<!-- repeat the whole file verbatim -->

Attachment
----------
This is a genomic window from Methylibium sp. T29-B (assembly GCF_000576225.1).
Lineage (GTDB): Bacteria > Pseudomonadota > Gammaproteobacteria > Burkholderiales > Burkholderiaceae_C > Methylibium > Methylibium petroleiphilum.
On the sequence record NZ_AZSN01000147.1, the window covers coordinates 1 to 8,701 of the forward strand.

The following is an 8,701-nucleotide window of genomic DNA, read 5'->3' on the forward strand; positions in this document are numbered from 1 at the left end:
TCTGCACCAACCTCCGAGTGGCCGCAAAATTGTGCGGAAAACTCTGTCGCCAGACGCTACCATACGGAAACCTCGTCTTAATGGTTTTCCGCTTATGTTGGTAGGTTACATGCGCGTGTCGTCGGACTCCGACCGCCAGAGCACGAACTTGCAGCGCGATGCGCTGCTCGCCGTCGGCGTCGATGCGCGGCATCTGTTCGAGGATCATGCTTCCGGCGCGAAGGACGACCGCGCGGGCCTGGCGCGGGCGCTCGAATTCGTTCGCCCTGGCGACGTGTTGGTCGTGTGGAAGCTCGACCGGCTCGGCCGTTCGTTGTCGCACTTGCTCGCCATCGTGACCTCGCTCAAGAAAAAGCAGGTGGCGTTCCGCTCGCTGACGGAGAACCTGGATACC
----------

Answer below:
This is a genomic window from Methylibium sp. T29-B (assembly GCF_000576225.1).
Lineage (GTDB): Bacteria > Pseudomonadota > Gammaproteobacteria > Burkholderiales > Burkholderiaceae_C > Methylibium > Methylibium petroleiphilum.
On the sequence record NZ_AZSN01000147.1, the window covers coordinates 1 to 8,701 of the forward strand.

The following is an 8,701-nucleotide window of genomic DNA, read 5'->3' on the forward strand; positions in this document are numbered from 1 at the left end:
TCTGCACCAACCTCCGAGTGGCCGCAAAATTGTGCGGAAAACTCTGTCGCCAGACGCTACCATACGGAAACCTCGTCTTAATGGTTTTCCGCTTATGTTGGTAGGTTACATGCGCGTGTCGTCGGACTCCGACCGCCAGAGCACGAACTTGCAGCGCGATGCGCTGCTCGCCGTCGGCGTCGATGCGCGGCATCTGTTCGAGGATCATGCTTCCGGCGCGAAGGACGACCGCGCGGGCCTGGCGCGGGCGCTCGAATTCGTTCGCCCTGGCGACGTGTTGGTCGTGTGGAAGCTCGACCGGCTCGGCCGTTCGTTGTCGCACTTGCTCGCCATCGTGACCTCGCTCAAGAAAAAGCAGGTGGCGTTCCGCTCGCTGACGGAGAACCTGGATACC